T.J. Oshie, playing with a heavy heart after losing his father earlier in the week, scored three goals in an emotional performance for the ages Wednesday night, as the Washington Capitals outlasted the New York Rangers, 4-2.
A day that began with the New York tabloids splashing a stunning story of the home team firing their general manager and president across the city, then continued into the night with fighting fireworks as the carryover from the Tom Wilson controversy, ended with a touching story of one of the game’s most understated stars, Oshie, who capped a hat trick with an empty-net goal, fighting back tears.
“It’s such an emotional night for T.J.,” Capitals forward Nic Dowd said. “He has been such a good leader for our team and we are trying to be there for him and take care of him and he ends up taking care of us.”
A day before, Oshie, on social media, announced the news of his father’s death at 56. Tim Oshie was diagnosed with Alzheimer’s disease in 2012, and was with his son the night the Capitals won the Stanley Cup in Las Vegas, back in 2018.
“He got into town (on Tuesday),” Washington coach Peter Laviolette said. “And there was no way he wasn’t playing.”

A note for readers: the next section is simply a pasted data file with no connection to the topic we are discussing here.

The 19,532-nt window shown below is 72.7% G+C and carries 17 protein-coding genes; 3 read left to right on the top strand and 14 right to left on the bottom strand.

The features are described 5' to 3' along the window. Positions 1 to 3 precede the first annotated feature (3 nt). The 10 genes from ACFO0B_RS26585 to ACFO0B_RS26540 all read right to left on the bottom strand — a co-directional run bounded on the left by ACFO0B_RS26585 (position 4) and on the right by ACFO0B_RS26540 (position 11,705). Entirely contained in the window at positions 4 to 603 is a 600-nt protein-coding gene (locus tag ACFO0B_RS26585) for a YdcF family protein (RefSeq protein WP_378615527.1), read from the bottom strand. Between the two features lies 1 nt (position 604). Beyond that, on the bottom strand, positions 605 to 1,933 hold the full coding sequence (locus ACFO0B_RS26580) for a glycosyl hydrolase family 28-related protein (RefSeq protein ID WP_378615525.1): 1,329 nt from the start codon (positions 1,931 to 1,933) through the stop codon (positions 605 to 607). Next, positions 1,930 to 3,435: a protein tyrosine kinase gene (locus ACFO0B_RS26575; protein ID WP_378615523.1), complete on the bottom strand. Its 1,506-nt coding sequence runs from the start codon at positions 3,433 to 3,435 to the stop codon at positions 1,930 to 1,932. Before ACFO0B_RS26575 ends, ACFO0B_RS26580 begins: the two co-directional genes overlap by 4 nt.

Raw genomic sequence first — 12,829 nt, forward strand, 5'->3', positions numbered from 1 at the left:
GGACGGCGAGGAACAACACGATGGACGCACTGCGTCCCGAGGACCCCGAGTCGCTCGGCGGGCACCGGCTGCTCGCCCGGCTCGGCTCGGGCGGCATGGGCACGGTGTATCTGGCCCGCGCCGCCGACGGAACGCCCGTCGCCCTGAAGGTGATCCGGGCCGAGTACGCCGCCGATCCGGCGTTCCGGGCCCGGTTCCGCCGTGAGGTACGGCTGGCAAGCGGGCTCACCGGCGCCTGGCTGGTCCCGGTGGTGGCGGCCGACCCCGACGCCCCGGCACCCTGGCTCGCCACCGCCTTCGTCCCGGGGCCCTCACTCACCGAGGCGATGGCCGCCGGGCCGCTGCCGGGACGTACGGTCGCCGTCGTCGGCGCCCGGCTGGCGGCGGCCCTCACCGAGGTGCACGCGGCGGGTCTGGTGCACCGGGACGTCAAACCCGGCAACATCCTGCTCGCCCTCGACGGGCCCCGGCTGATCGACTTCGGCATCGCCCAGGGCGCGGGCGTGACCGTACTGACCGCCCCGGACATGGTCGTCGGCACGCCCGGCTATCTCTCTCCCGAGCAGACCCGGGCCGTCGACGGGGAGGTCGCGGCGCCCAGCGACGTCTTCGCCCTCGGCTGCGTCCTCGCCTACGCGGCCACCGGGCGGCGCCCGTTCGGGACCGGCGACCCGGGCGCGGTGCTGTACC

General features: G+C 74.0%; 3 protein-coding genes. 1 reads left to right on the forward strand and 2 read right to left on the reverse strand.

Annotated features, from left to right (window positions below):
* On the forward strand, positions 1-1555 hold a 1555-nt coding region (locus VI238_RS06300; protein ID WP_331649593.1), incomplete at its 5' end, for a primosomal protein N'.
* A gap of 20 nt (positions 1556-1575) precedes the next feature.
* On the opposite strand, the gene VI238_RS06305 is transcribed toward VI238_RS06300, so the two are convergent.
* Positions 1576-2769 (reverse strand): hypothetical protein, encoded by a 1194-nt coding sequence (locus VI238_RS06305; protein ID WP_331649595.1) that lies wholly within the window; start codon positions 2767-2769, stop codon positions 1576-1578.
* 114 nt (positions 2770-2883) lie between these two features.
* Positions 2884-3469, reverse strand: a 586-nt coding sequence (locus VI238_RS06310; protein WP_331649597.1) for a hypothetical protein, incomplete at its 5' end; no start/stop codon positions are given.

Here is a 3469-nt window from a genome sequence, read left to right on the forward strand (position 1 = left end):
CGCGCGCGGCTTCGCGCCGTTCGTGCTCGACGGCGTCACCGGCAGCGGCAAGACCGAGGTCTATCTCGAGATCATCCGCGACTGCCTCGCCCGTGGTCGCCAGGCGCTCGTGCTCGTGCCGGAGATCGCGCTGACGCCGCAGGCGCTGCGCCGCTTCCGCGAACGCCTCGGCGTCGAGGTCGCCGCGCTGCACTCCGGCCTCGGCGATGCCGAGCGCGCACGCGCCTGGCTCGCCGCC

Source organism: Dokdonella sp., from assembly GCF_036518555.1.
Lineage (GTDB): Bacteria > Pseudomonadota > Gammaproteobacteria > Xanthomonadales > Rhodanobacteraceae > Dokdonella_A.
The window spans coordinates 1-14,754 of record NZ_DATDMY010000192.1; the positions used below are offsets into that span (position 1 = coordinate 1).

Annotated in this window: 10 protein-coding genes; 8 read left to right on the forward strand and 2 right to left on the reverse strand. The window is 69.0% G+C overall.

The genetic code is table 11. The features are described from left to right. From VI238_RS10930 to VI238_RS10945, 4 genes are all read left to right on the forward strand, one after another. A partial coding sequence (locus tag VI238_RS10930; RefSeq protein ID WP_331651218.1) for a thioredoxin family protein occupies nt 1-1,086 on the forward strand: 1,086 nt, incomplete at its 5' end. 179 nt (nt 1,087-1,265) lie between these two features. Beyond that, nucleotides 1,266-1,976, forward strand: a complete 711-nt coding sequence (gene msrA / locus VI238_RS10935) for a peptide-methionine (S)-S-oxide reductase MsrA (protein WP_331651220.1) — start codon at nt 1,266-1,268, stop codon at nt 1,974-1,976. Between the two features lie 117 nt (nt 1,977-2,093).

Oshie scored two goals in the second period, including the game’s first tally 12 seconds into the frame. In the first period, there wasn’t much offense, as penalties and fights were more the storyline.
By the third period, Oshie had taken over and he sealed the game with his 21st of the season into an empty net, with assists from Carl Hagelin and Dmitry Orlov.
“To go through what he went through and to want to be back here, get with his teammates and play and to play a game for Coach and the game that he played, outstanding,” said Laviolette, referring to Oshie and his father, who went by the nickname “Coach.” “It says a lot about him and what he means to this team.”
Forward Nicklas Backstrom, another mainstay in the Capitals’ nucleus from that Stanley Cup-winning team, hugged his longtime teammate at the bench as the game ended.
“I saw he got emotional there at the end, which was understandable. I felt like he needed a hug,” Backstrom said. “I told him, ‘You are the strongest person I know.’ It’s, first of all, it’s impressive that he actually played today, I think, and how he led the way. We are a family. We are in this together. His loss is everyone’s loss.”
“We are trying to be there for him and take care of him,” he said, “and he ends up taking care of us.”
The win pushed Oshie and the Capitals into a first-place tie with idle Pittsburgh in the East Division. Washington, which has already sealed a postseason berth, will host Philadelphia on Friday and Saturday before finishing regular season next Tuesday against Boston.
As for the Rangers, who were eliminated earlier in the week, they are left with more questions than answers. The loss was their fourth straight, and came hours after the organization stunningly fired president John Davidson and general manager Jeff Gorton. Former Rangers forward Chris Drury will take over both jobs.